Your Voice: A Student Publication


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Your Voice: A Student Publication


Your Voice: A Student Publication


Viky’s College Essay


I looked over at the clock. 12:30am. We’ve been standing here for over an hour, I thought. “You girls have to understand, what you did today could have hurt my reputation. OUR reputation,” my dad said, in his broken English. I tried to contain my laughter. My mind replayed the image of my sister chasing me down the racks at Macy’s over and over again. “Do you think this is funny, Viktoria? Your dad and I worked very hard to be where we are now…” 

With this, my Mom launched into another account of how she’d immigrated to the U.S., a country she knew nothing about. A story I had heard so often from both of my parents, I could tell it myself. The message was always this: as daughters of the prominent Albanians they had become, we were to behave ourselves in a way that would not taint their reputation in the traditional Albanian community of Worcester, MA. Whenever we would go out in public, people who knew my parents scrutinized my behavior and the way I spoke and dressed. Every part of my identity and self-expression was vulnerable to my parent’s disapproval, and I never met their ideal. 

Once I started questioning my sexuality, my parents’ attention to their reputation made the thought of coming out daunting. I didn’t know anyone who was gay and Albanian in Worcester, so I couldn’t follow in anyone’s footsteps or even picture my parents’ reactions. I tried to ignore my sexuality and even reverse it, since that seemed like the easiest option. I knew there was nothing inherently wrong with my sexuality, but I felt like something was wrong with being gay specifically in the context of my family, almost as if it wasn’t how the story was supposed to be told.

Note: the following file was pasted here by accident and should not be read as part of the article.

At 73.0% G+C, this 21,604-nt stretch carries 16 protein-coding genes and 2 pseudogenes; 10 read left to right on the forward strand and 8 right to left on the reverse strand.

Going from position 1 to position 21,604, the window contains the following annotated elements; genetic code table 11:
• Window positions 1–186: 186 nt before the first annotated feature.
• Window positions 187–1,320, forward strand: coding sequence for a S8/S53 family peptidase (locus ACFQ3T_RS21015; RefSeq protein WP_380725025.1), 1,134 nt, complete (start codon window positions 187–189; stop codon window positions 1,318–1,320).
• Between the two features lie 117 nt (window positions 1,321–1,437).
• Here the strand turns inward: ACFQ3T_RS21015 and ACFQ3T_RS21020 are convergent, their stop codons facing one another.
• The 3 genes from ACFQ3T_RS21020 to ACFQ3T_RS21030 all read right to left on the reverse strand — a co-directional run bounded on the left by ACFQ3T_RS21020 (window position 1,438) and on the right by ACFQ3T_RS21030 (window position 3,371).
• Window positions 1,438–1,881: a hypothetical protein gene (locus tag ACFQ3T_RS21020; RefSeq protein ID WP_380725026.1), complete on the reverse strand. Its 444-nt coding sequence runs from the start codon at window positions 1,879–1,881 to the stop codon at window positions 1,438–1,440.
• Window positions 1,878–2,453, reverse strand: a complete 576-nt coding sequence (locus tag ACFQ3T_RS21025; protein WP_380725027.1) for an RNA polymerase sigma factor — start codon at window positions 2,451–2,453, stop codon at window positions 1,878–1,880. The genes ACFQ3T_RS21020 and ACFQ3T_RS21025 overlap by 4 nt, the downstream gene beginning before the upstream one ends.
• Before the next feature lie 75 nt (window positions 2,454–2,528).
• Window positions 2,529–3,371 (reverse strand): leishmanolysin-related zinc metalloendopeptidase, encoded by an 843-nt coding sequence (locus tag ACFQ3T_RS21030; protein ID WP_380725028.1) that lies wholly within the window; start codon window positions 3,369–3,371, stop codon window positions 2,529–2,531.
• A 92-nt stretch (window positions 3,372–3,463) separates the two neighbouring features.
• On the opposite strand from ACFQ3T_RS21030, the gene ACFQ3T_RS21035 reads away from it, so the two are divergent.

I eventually came out to my mom, who welcomed me with open arms. My dad found out a few months later. Months of arguments ensued over the kitchen island, which always ended with me crying into my hoodie sleeves and not being able to look my father in the eyes. It became exhausting to fight the same fight, so I stopped. I finally realized that I didn’t have the power to change his outdated ideas, but I could choose to respect him and the opportunities he gave me without denying my own identity. While my sexuality might not always be the preferred topic of discussion, I still love my parents and want them to be a part of my life. At the same time, this experience with my family made me value authenticity and helped me internalize that I need to stay true to myself. This understanding of authenticity took so much patience and time with myself and additionally, with the help and support of a community who loves and supports me, made this journey less lonely. 

College is my opportunity to fully explore my authentic self without the pressures of my community and family’s expectations. I want to continue to be a part of LGBTQ+ organizations, and clubs, and possibly even be the head of one and make it a part of my college experience. I’m grateful for the warmth and love my high school community gave me, and I want to pass it forward to others in college who might be in the same position I was in. I no longer want to worry about tainting my parents’ reputation, I do want my own reputation, my own mark on the world. While I still might not know what exactly I want it to be, I do know I want it to be mine.

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    Mrs. SheldonFeb 16, 2024 at 7:08 PM

    Your point about the value of authenticity is so spot on. Thank you for sharing this important piece.